In U.S. v. Ricky Davis, the Ninth Circuit Appeals Court vacated and remanded a conviction for attempted sex trafficking of a minor.
The defendant in that case was accused of bringing a minor to his house and discussing the possibility of the minor making money by going on dates, taking photos of her and assisting her in getting the photos online to a known escorting website.
Davis was arrested and indicted for sexual exploitation of a minor (18 USC 2251) and attempted sex trafficking either by force or of a minor (18 USC 1591 (a), 1594).
The indictment alleging that Davis violated 1591 stated that he,
“knowingly attempted to recruit, entice, harbor, transport, provide, obtain, and maintain by any means, a person to engage in a commercial sex act, to wit: a minor female victim, . . . knowing or in reckless disregard of the fact that the person had not attained the age of 18 years[.]”
However at trial the jury instruction as to that count provided that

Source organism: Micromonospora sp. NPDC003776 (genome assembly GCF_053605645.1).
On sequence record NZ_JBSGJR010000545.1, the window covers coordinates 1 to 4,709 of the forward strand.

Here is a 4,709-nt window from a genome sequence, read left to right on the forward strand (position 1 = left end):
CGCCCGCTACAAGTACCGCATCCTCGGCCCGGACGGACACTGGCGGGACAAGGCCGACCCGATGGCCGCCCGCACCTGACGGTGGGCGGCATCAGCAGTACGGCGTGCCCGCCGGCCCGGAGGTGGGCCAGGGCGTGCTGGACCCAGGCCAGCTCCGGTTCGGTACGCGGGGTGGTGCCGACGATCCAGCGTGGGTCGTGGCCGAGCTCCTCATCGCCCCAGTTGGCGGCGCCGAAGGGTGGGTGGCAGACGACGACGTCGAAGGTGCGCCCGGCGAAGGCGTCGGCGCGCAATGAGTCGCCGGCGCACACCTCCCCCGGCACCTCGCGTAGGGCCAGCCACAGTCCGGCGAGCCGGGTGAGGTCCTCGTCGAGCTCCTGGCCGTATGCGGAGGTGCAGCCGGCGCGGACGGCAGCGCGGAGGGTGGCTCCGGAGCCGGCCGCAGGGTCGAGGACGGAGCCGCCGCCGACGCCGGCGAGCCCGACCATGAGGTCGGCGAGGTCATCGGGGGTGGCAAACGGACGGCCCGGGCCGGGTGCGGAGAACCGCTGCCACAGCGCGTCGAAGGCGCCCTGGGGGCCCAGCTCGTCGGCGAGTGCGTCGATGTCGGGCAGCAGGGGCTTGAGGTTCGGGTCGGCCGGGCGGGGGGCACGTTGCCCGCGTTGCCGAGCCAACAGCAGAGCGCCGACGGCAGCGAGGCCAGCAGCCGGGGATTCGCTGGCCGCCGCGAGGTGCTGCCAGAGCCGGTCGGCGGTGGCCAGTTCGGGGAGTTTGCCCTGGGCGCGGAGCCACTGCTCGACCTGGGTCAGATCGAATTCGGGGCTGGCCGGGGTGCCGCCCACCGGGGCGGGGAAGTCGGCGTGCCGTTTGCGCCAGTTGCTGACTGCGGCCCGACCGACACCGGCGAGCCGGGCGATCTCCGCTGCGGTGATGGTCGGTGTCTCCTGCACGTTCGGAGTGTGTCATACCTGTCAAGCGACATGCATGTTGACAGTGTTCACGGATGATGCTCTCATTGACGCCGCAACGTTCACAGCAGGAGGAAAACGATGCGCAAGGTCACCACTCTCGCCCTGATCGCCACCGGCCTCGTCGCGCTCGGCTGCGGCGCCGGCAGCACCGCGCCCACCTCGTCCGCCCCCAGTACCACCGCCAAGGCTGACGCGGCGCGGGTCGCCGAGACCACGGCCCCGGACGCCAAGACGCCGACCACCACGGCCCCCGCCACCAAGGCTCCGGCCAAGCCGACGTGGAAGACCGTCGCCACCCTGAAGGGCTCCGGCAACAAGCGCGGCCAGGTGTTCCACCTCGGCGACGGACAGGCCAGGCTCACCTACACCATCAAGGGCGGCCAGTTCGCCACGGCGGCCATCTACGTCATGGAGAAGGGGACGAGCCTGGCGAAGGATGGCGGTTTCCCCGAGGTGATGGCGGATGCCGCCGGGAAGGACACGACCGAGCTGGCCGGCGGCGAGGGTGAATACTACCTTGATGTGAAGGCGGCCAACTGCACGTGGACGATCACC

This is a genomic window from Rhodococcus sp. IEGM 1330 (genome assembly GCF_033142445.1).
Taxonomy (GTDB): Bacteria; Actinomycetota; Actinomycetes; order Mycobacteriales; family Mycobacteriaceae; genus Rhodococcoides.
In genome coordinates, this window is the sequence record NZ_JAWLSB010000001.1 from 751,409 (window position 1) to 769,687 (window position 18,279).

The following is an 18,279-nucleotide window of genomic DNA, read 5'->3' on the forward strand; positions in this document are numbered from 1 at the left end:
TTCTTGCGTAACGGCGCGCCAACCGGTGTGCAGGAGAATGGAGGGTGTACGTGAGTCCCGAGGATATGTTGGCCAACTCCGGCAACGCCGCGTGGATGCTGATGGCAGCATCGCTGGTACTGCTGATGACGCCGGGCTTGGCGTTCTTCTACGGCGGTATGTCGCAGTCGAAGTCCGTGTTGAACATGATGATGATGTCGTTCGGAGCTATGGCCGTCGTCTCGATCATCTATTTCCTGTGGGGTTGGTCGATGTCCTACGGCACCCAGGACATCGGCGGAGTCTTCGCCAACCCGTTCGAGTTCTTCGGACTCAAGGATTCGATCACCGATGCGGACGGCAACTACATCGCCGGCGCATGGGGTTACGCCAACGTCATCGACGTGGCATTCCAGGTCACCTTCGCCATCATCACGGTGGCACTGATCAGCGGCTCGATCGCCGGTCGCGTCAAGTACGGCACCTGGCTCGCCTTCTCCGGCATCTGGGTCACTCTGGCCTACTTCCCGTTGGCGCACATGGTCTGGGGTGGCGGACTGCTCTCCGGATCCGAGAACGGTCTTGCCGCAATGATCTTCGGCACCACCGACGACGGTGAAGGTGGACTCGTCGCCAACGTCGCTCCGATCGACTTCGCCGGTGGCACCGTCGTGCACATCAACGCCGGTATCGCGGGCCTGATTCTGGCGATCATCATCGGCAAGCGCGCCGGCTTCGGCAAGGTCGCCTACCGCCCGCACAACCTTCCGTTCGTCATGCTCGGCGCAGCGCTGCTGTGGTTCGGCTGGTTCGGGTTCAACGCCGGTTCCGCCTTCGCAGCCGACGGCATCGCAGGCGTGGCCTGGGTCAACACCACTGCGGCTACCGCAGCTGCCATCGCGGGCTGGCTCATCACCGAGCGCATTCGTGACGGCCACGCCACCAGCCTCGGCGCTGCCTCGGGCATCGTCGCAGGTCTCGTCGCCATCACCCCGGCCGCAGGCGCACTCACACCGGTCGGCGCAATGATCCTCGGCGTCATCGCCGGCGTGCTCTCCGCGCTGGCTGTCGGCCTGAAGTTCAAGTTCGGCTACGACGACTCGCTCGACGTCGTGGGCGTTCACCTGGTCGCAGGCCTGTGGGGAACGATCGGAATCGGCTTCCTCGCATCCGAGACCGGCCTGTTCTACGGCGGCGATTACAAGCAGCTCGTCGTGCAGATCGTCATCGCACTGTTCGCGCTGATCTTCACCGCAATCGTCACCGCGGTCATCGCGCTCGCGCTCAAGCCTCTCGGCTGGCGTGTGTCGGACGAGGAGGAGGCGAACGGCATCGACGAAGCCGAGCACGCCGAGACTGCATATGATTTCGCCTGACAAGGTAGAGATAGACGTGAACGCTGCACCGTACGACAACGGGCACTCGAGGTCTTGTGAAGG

“The elements of sex trafficking are: . . . (2) knowing that [the minor] had not attained the age of 18 years, or recklessly disregarded that fact, or the defendant had a reasonable opportunity to observe [the minor], and that [the minor] would be caused to engage in a commercial sex act . . . [.]”
This was also in another place in the jury instructions AND the prosecutor argued the same thing in the closing argument. The clause stating that “the defendant had a reasonable opportunity to observe [the minor]” is new. The court should not have used this in the grand jury or in closing statements because the grand jury didn’t indict him for it.
The court held that a constructive amendment occurred because
“the crime charged [in the indictment] was substantially altered at trial, so that it was impossible to know whether the grand jury would have indicted for the crime actually proved.”
The court also held that this was a constructive amendment and not a variance. The court indicated that the difference was that
“An amendment of the indictment occurs when the charging terms of the indictment are altered, either literally or in effect, by the prosecutor or a court after the grand jury has last passed upon them. A variance occurs when the charging terms of the indictment are left unaltered, but the evidence at trial proves facts materially different from those alleged in the indictment.”
The appellate court indicated that the district court’s jury instruction and the government’s argument had the effect of altering the terms of the amendment.
The Ninth Circuit reversed U.S. v. Davis, No. 15-10402
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